On 10 November 2016, the European Commission (DG GROW) issued a protocol which provides guidance on managing construction and demolition waste (C&DW). Developed by Ecofys, the protocol aims to increase industry's confidence in the waste management process and the quality of recycled C&DW materials.
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Type: Sports stadium
The Aviva Stadium is built on the site of the former Lansdowne Road stadium, which was demolished in 2007. The stadium, located adjacent to Lansdowne Road railway station, officially opened on 14 May 2010.
On 18 January 2016, the European Environment Agency (EEA) published a report entitled “Circular economy in Europe - Developing the knowledge base”. According to the authors, fundamental changes throughout the value chain (from product design and production processes to new business models and consumption patterns) are required in order to create a circular economy. In this respect, recycling will turn waste into a resource and extending product lifetimes will help preserve natural resources.
Commissioned by The Concrete Initiative, this study by the European Cement Research Academy (ECRA) entitled “Closing the loop: What type of concrete re-use is the most sustainable option?” looks at the different options for recycling concrete.
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Type: Sports facilites
Concrete was the material of choice for much of the infrastructure built for the 2012 London Olympics. For example, for the Olympic Stadium Precast beams supporting the lower tiers were cast on the stadium site, there is 9,250 m3 of precast concrete within the stadium bowl. This 'on-site prefabrication' method produced some very high quality finishes. The Olympic Stadium used pre-cast elements and recycled aggregates as cement replacement to achieve a sustainable and robust home for the Olympic Games.
Unable to join the Circular Economy conference on 5 March? No worries - Here you will find a series of highlights of the key points raised!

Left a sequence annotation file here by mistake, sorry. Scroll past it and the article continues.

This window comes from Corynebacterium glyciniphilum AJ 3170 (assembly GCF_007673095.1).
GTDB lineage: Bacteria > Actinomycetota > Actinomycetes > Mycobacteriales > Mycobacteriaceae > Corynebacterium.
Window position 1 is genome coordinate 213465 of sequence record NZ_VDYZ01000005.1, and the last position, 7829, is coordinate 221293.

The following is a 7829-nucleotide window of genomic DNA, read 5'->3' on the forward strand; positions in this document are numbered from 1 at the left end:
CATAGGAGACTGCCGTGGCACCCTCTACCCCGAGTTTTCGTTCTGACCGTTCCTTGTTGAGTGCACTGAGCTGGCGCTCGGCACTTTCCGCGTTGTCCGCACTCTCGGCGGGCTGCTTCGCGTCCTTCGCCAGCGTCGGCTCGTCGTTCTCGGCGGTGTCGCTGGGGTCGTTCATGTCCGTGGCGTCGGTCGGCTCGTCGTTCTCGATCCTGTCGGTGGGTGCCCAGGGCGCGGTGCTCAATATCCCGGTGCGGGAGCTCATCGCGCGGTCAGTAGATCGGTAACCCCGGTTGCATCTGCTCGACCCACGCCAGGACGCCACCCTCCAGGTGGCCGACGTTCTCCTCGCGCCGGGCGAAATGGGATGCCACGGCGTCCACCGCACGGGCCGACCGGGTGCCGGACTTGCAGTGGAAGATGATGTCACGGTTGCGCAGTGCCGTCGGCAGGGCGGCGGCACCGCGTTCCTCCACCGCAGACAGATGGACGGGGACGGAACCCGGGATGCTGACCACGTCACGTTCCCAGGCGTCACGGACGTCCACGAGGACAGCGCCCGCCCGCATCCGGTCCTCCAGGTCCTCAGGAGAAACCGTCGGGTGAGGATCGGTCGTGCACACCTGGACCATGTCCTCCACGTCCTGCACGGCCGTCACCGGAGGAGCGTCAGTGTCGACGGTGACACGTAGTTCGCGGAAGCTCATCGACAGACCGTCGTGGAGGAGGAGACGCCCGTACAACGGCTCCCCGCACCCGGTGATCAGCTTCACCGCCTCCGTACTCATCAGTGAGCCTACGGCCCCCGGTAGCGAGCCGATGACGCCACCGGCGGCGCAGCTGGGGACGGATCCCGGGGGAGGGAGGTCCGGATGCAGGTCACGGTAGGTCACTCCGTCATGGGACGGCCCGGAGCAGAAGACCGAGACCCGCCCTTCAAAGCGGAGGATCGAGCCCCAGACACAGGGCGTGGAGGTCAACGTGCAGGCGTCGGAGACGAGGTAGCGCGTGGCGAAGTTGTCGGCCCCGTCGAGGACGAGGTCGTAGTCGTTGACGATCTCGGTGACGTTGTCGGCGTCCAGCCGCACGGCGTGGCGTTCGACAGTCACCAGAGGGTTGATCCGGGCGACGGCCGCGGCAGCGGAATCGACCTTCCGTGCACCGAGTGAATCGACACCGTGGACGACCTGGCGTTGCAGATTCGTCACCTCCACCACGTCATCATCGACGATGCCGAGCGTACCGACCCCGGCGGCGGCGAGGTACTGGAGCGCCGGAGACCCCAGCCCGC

The European Commission has embarked on several initiatives to analyse and improve construction and demolition waste (C&DW) recycling rates across Europe. According to the Commission, construction and demolition waste accounts for a third of the EU’s total waste production per year, amounting to some 450-500 million tonnes.
Bridging the gap between technical feasibility & policy needs (upon invitation only)
On 2 July 2014, the European Commission adopted its Circular Economy package. This package includes a Communication on Resource Efficiency Opportunities in the Building Sector. One of the key areas within this communication is the recycling of construction and demolition waste (C&DW).
On 5 March 2015, The Concrete Initiative had the opportunity of participating in a panel debate on the hot topic of the Circular Economy. As readers are aware, a Circular Economy package was launched in the summer of 2014. However, with a new Commission comes a new perspective, resulting in the scrapping of the existing package infavour of a new, much broader initiative due by the end of this year.
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The Forum is a £27 million project that comprises municipal and academic libraries, a research and teaching facility, arts venue and café.
Cement and concrete play a central role in the circular economy. But in order to fully unleash the potential of these two sectors, which are essential to society, we need to define, develop and implement the right policy framework. Perhaps I should start by highlighting why we are essential, as this point often seems to be overlooked when discussing policies, regulation and legislation. Cement and concrete ensure that we have homes and offices, schools and hospitals, as well as transport infrastructure. Not only that, we are a European industry – our entire life cycle is based in Europe and we hope to stay that way!
Over the last ten years, politicians and stakeholders alike have focused on better production and use of energy. Nevertheless, energy is not the only resource which can have environmental, economic and geopolitical impacts. All raw materials can play a role, albeit to a different extent. For example, whilst rare earths are scarce in Europe, many other raw materials, such as limestone and aggregates are abundantly available. In my view, it is therefore wrong to consider that a strategy which is valid for one material can apply to all others. In addition, to consider recycling as the objective for “resource efficiency” would also lead to erroneous decisions. This is why policies should promote the efficient use of locally available materials for a desired purpose.